Speaking of the Classics, I recently discovered to my shock and amazement that in Belgium, students still study Latin in secondary school. My Dutch teacher was talking about the structure of secondary school, and described how there is still a Latin/Classical Greek track, as well as a Latin/Math track that students almost have to take if they plan to go into medicine or any advanced humanities.
Even more shocking, she defended this practice, claiming that it was quite clear based on the kinds of essays and work students do in university which ones had studied Latin. She was troubled when I expressed doubt that there was a causal relationship between the two.
Is this commonplace in Europe? I mean, my high school offered Latin, but only because New Jersey required two years of language and some students had already flunked all three modern languages offered. (And because the Romanian woman who taught French and German figured she could teach Latin too, so they didn’t have to hire anyone.)
I was told a joke by my historical lingusitics prof about an American Latin teacher who gets lost while visiting Rome and is forced to use Latin – presumably still taught in Italian high schools in those days – in order to communicate. Upon finding an interlocutor able to help him in the language of the Caesars, this helpful Italian asks “You haven’t been to Rome in a while, have you?”
Latin was once the language of law and education in Europe, and it might still be if it hadn’t been killed off by the neo-classicists in the Renaissance who complained that modern Latin authors didn’t write the way the classical authors did. Their work led to the death of Latin as a living language and its internment in the mausoleum of classical philology, now used only in the Vatican and on Radio Finland. The only alternative, the linguistic balkanisation of Europe, ultimately became a major factor in the development of nationalism.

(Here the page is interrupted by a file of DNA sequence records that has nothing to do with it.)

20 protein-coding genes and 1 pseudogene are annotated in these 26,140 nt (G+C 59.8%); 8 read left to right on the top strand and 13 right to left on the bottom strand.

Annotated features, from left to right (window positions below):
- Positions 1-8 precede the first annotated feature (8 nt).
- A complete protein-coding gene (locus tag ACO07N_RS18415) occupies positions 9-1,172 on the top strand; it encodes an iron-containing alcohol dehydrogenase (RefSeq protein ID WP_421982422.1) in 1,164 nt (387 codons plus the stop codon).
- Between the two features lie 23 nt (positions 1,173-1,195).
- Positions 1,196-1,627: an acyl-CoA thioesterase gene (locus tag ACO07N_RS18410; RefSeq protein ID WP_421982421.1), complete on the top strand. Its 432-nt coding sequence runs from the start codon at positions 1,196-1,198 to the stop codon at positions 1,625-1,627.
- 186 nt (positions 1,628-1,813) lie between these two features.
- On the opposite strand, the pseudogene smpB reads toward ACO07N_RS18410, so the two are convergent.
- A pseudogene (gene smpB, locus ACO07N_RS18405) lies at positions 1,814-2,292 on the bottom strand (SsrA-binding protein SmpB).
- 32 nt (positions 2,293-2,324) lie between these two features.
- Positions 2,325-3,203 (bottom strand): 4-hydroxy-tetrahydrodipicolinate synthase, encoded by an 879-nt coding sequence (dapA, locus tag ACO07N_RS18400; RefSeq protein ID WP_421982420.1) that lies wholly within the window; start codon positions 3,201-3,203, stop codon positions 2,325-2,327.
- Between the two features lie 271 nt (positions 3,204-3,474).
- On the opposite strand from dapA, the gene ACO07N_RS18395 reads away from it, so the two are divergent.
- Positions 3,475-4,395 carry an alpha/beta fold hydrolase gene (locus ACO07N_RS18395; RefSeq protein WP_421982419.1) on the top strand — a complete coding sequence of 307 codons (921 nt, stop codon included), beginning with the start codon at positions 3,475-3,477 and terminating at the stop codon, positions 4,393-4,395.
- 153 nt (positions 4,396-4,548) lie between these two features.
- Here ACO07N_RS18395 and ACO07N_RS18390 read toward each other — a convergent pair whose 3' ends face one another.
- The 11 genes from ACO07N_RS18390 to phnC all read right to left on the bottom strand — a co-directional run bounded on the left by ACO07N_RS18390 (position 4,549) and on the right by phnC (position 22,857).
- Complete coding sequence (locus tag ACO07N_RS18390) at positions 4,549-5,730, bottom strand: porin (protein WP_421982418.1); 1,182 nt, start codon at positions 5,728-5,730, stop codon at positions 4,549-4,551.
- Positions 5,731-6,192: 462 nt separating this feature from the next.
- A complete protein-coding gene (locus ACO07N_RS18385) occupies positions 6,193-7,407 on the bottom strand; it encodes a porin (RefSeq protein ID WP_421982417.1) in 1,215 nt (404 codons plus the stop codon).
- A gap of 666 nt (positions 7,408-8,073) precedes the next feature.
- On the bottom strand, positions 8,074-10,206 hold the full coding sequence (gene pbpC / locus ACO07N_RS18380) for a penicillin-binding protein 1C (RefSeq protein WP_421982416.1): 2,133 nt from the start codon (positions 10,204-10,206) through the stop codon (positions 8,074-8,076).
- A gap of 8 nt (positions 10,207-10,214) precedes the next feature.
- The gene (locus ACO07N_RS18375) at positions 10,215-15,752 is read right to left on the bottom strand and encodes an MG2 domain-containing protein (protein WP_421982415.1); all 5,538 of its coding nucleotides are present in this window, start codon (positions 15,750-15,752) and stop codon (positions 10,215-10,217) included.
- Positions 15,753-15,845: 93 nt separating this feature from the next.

The notion that Latin is in some way necessary to learning proper composition is pure superstition. The real failing here is that students are not taught the structure of their own language, so they are introduced to the idea indirectly through the study of Latin, something which 99 times out of 100 is completely superfluous. I’m not against studying Latin – heck, I’m not against studying any language by anyone – but having a realistic conception of what one is studying and why is something I do find important.
Still Europe has problems with its lack of a politically and sociolinguistically adequate vehicular language. Latin isn’t, in the end, any better suited to that end than the current non-solution or the regularly proposed awful alternative: English-only. But, it has the advantage of being a pain in the ass to learn, and being so in roughly equal measures for nearly all Europeans. Furthermore, it is the de jure language of one of Europe’s oldest surviving pan-national institutions: The Vatican. Alas, even there it hasn’t been the the de facto working language in centuries.